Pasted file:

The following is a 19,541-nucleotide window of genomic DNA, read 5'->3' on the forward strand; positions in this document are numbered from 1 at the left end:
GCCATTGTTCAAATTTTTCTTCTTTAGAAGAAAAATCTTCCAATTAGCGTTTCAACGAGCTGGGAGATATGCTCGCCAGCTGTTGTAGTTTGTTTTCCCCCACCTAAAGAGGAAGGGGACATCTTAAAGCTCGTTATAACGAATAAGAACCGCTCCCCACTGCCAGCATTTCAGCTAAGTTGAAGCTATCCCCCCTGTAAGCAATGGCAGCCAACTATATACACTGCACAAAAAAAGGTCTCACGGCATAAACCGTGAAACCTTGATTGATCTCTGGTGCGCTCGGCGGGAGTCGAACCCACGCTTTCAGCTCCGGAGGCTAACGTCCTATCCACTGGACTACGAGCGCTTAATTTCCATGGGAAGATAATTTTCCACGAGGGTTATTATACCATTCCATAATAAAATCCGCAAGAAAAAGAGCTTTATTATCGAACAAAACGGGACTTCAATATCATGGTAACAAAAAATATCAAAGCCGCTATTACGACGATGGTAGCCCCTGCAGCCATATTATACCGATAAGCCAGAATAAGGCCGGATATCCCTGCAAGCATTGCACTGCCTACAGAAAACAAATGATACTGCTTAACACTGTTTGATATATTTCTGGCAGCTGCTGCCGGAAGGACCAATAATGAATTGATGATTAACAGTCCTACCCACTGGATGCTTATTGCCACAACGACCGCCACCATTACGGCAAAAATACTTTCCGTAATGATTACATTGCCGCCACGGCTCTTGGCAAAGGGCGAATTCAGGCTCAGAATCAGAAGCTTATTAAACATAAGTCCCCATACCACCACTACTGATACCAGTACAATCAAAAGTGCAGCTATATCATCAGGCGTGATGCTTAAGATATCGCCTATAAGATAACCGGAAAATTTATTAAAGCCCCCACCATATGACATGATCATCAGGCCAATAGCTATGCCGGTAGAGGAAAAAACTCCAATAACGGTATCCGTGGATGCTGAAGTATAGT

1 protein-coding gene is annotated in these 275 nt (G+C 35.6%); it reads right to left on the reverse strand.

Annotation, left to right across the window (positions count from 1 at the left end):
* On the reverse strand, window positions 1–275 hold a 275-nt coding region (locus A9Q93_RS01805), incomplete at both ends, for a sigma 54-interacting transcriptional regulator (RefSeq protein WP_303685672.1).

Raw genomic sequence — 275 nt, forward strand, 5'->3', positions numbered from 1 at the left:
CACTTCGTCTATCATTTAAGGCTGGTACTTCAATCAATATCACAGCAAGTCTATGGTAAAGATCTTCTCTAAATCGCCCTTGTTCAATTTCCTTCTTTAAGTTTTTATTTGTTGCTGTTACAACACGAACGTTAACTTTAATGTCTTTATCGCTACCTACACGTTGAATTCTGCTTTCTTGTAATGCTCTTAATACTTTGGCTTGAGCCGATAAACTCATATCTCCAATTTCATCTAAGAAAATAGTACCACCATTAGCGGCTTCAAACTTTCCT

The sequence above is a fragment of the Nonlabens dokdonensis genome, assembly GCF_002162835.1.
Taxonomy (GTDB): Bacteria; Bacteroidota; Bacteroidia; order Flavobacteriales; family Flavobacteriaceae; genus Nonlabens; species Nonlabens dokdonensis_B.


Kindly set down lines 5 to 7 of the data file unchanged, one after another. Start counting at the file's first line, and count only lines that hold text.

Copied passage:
* On the reverse strand, window positions 1–275 hold a 275-nt coding region (locus A9Q93_RS01805), incomplete at both ends, for a sigma 54-interacting transcriptional regulator (RefSeq protein WP_303685672.1).

Raw genomic sequence — 275 nt, forward strand, 5'->3', positions numbered from 1 at the left:
CACTTCGTCTATCATTTAAGGCTGGTACTTCAATCAATATCACAGCAAGTCTATGGTAAAGATCTTCTCTAAATCGCCCTTGTTCAATTTCCTTCTTTAAGTTTTTATTTGTTGCTGTTACAACACGAACGTTAACTTTAATGTCTTTATCGCTACCTACACGTTGAATTCTGCTTTCTTGTAATGCTCTTAATACTTTGGCTTGAGCCGATAAACTCATATCTCCAATTTCATCTAAGAAAATAGTACCACCATTAGCGGCTTCAAACTTTCCT